I’ve got my theme
I knew it had to be a song.
I love singing. I grew up singing. And for a while now, I’ve wondered about the theme of my life. And of course, I knew it had to be a song.
So last night at church, we were singing an old hymn, and it hit me. When I was four years old, my papa taught me to sing, “The Old Rugged Cross” and an old Cathedrals song called “Hallelujah Square.” I distinctly remember being five years old and standing in front of a Ft. Jackson chapel singing to the soldiers who had gathered to hear my family and I sing. And I stood up by myself and sang while my mama played the piano, my Papa said, “Hallelujah. Bless her Jesus,” and my uncle played the guitar. It was the 1970s and my little sister and I wore matching long dresses with our long hair in barrettes.
Those two songs were never just songs to me. I understood that they spoke of the mystery of Heaven, and the promise that Jesus paid the price for our sins so we could live in Heaven someday. A place so wonderful that the lame walked, the blind could see and nobody ever cried again. A place so amazing that I need not fear death, because it could not touch me again in Heaven.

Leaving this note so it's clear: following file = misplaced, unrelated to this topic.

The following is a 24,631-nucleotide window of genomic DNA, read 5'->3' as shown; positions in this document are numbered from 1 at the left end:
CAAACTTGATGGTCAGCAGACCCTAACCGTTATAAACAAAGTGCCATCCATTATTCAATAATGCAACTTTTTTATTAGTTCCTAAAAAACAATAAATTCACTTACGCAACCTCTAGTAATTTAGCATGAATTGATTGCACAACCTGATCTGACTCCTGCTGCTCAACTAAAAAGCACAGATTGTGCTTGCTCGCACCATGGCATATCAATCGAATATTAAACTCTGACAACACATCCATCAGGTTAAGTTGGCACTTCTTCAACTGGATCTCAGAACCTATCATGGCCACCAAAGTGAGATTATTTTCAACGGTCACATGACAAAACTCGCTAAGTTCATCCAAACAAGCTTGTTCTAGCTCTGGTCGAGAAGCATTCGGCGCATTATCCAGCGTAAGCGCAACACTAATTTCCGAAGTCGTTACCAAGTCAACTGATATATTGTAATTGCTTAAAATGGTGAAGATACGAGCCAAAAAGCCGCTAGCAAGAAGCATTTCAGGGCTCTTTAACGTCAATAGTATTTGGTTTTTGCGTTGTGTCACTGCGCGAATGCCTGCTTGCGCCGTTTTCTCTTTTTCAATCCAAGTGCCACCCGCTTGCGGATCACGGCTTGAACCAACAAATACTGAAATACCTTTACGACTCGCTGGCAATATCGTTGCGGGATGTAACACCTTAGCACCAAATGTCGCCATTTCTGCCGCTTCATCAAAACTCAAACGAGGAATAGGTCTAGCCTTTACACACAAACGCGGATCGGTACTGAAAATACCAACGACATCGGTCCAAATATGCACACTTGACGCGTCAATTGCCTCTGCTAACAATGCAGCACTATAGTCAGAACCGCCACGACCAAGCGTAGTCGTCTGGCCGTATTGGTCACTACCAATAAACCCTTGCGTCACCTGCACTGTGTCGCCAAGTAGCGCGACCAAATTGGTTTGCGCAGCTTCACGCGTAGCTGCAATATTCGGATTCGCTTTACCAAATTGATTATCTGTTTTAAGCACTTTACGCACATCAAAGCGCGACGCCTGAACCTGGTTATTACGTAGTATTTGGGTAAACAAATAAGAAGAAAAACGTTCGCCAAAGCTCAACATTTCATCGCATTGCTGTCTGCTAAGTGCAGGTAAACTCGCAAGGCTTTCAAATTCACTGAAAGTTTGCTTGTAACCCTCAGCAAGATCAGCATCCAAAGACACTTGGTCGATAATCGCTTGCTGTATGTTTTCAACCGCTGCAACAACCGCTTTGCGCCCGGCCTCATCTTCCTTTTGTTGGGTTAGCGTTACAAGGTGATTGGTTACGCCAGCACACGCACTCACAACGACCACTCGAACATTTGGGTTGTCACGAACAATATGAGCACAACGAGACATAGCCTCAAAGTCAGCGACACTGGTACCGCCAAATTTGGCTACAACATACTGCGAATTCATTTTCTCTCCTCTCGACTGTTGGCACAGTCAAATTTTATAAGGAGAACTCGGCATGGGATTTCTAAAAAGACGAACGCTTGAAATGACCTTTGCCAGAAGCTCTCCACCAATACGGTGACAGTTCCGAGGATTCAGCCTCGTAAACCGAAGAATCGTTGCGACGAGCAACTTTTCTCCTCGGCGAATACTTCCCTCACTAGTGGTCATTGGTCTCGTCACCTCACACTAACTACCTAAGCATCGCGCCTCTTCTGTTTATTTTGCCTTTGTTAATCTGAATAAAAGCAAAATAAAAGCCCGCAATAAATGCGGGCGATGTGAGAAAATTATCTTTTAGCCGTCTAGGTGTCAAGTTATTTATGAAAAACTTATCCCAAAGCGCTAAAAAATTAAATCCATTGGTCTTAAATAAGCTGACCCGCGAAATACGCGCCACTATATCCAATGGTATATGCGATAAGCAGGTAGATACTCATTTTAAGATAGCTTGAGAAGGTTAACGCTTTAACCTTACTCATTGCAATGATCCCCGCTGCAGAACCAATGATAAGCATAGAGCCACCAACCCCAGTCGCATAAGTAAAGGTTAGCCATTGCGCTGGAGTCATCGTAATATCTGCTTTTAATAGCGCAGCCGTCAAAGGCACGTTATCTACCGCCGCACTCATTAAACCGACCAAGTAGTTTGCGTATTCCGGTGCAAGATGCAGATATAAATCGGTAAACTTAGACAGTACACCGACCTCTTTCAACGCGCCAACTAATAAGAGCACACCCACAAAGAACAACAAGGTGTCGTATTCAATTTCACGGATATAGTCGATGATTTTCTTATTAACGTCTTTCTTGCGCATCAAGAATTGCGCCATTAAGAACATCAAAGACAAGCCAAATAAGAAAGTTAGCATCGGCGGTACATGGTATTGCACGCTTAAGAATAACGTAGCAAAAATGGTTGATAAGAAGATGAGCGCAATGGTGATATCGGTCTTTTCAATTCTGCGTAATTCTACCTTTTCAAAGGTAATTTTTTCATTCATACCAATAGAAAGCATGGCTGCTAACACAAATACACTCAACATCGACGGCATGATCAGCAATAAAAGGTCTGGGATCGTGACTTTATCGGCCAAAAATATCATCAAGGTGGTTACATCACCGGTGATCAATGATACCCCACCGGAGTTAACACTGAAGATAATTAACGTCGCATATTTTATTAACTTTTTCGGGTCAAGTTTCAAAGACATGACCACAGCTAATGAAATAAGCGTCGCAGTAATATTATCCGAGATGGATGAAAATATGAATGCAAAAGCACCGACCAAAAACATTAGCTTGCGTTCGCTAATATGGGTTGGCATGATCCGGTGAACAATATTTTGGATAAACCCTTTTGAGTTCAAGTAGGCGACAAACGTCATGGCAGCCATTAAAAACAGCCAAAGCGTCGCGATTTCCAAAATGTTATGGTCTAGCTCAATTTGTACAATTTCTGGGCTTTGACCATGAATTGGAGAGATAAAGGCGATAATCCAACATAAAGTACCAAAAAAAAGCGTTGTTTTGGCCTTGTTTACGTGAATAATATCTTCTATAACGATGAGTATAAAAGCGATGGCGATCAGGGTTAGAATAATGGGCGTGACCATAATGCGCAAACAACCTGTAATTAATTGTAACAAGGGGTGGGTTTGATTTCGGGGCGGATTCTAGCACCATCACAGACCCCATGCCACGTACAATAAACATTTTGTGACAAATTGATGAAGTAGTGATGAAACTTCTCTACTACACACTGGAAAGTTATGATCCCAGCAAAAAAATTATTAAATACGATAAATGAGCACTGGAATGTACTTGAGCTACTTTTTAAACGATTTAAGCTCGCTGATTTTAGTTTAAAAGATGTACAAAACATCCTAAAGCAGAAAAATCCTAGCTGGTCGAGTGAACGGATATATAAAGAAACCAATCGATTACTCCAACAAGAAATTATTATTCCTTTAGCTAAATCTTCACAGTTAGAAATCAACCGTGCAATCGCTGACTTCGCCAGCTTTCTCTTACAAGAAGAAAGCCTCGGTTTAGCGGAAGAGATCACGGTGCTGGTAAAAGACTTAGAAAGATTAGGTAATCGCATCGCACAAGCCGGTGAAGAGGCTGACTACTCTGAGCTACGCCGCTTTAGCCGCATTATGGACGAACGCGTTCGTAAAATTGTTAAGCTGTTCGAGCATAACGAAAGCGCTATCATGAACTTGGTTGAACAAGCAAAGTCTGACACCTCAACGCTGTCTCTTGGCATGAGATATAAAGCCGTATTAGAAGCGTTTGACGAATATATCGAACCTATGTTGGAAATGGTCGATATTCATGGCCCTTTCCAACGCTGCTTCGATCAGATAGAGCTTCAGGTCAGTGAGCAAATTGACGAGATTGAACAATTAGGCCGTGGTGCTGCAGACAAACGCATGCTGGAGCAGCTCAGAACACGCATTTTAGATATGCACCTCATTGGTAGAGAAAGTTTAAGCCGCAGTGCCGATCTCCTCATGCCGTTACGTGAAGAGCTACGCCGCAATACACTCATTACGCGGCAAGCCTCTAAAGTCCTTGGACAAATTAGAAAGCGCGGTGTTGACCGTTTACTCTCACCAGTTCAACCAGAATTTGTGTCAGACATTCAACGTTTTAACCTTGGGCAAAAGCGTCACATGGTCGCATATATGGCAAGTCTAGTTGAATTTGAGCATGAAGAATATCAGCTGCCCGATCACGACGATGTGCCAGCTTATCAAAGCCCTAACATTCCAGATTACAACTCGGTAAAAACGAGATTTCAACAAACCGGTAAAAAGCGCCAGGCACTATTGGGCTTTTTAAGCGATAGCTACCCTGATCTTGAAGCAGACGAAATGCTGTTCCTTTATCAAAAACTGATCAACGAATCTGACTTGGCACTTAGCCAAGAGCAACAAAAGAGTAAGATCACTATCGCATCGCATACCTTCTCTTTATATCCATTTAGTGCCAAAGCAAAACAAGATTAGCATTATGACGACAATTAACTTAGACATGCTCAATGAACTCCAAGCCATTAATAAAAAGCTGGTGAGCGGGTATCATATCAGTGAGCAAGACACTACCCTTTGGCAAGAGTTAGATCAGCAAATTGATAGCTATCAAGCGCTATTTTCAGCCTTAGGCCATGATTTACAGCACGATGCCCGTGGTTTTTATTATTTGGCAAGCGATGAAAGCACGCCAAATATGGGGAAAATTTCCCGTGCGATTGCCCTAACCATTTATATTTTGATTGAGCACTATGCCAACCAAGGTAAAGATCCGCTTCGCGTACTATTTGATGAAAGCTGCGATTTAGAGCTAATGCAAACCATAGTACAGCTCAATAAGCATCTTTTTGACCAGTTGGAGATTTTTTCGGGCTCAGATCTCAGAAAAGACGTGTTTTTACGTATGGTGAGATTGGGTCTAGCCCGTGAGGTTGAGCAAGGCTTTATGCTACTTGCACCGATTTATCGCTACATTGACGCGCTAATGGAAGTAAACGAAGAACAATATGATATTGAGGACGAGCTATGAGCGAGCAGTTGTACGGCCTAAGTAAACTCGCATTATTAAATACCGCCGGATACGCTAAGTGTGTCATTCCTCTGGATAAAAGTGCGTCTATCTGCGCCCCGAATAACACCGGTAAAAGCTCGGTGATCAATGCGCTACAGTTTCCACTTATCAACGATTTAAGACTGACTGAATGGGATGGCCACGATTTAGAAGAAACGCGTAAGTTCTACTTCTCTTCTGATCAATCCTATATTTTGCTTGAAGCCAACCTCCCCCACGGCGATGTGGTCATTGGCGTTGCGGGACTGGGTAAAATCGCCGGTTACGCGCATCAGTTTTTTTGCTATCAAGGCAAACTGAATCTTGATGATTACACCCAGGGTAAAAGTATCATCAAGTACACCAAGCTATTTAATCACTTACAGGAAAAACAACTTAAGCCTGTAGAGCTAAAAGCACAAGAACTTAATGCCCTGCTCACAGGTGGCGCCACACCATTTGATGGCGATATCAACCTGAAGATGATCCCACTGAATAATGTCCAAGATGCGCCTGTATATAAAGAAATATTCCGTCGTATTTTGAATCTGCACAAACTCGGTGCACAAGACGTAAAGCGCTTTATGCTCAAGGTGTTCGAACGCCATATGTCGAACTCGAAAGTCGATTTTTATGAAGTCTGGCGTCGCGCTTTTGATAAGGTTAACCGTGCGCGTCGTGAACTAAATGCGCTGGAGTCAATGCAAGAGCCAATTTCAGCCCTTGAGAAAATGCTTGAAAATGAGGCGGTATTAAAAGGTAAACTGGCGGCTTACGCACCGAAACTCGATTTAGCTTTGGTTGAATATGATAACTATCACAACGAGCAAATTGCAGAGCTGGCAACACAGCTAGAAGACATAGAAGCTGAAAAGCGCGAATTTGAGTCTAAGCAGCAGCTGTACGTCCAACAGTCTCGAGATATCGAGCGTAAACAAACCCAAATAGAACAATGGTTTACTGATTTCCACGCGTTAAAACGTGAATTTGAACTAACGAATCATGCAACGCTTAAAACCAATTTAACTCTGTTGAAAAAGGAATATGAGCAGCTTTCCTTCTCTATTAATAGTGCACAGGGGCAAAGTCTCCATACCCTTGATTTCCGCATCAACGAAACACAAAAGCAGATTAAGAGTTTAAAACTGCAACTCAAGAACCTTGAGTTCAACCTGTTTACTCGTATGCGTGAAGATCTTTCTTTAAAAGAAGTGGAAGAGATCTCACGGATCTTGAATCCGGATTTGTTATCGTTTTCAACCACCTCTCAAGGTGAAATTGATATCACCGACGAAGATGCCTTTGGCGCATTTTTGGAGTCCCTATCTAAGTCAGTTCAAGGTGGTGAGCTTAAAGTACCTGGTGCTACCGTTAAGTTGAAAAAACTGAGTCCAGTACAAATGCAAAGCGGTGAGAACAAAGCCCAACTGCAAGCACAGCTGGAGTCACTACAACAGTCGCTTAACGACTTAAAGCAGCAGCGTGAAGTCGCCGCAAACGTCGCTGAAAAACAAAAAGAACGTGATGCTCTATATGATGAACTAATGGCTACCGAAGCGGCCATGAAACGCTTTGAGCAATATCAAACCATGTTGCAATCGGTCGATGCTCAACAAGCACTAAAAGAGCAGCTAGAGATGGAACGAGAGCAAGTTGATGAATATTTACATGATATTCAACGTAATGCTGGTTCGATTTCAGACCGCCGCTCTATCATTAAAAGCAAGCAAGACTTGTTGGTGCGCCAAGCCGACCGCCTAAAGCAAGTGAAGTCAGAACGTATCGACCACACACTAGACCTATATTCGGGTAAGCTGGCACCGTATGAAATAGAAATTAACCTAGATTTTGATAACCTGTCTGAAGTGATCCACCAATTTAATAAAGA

As I grew in my understanding, those songs meant more to me. But there’s just something about the practicality of living a life for Jesus that is picked up in “The Old Rugged Cross.”
- On a hill far away stood an old rugged cross,
The emblem of suff’ring and shame;
And I love that old cross where the Dearest and Best
For a world of lost sinners was slain.
So I’ll cherish the old rugged cross,
Till my trophies at last I lay down;
I will cling to the old rugged cross,
And exchange it someday for a crown.
- Oh, that old rugged cross, so despised by the world,
Has a wondrous attraction for me;
For the dear Lamb of God left His glory above
To bear it to dark Calvary.
- In that old rugged cross, stained with blood so divine,
A wondrous beauty I see,
For ’twas on that old cross Jesus suffered and died,
To pardon and sanctify me.
- To the old rugged cross I will ever be true;
Its shame and reproach gladly bear;
Then He’ll call me someday to my home far away,
Where His glory forever I’ll share.
- written in 1913 by George Bennard, public domain